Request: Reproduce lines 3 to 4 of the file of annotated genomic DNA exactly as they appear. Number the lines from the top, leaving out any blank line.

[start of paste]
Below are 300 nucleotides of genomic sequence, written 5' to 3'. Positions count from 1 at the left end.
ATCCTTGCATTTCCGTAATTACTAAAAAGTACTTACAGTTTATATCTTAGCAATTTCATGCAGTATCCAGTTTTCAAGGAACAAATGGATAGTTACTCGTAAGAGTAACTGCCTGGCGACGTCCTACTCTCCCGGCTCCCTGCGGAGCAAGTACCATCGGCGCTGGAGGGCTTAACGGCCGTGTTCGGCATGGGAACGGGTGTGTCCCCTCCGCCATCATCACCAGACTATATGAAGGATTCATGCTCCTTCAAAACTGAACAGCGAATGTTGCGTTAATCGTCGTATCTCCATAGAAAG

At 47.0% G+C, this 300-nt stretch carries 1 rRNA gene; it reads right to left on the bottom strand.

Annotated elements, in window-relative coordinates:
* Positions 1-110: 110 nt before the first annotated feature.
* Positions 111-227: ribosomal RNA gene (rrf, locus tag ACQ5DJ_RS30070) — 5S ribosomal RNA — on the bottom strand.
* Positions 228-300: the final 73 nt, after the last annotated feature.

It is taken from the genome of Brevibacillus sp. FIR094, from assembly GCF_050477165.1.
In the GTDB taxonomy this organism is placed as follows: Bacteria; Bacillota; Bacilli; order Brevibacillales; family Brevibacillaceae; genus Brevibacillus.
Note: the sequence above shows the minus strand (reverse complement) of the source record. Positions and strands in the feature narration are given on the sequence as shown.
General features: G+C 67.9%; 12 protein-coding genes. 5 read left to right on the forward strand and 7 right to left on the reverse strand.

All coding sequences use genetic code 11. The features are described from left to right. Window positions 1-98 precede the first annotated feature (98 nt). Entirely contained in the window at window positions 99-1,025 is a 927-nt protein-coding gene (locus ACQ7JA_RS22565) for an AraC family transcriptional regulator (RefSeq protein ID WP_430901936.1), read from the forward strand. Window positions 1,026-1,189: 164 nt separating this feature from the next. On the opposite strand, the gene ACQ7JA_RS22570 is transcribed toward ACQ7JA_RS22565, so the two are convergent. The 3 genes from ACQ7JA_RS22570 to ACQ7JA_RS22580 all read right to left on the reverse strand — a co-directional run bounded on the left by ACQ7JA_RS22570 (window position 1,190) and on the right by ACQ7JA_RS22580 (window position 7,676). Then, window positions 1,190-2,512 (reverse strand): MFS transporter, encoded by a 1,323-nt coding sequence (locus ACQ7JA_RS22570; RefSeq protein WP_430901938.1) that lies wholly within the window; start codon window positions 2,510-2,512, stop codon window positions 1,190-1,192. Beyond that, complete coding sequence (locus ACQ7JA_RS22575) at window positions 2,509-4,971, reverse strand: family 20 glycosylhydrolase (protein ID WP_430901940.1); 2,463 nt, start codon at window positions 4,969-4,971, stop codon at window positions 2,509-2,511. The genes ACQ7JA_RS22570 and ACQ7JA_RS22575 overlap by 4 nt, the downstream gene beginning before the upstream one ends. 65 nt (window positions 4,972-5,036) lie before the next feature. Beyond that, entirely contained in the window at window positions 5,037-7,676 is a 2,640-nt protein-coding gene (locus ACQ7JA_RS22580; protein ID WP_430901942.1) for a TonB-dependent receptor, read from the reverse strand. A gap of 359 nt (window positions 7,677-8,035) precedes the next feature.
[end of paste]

At 47.0% G+C, this 300-nt stretch carries 1 rRNA gene; it reads right to left on the bottom strand.

Annotated elements, in window-relative coordinates: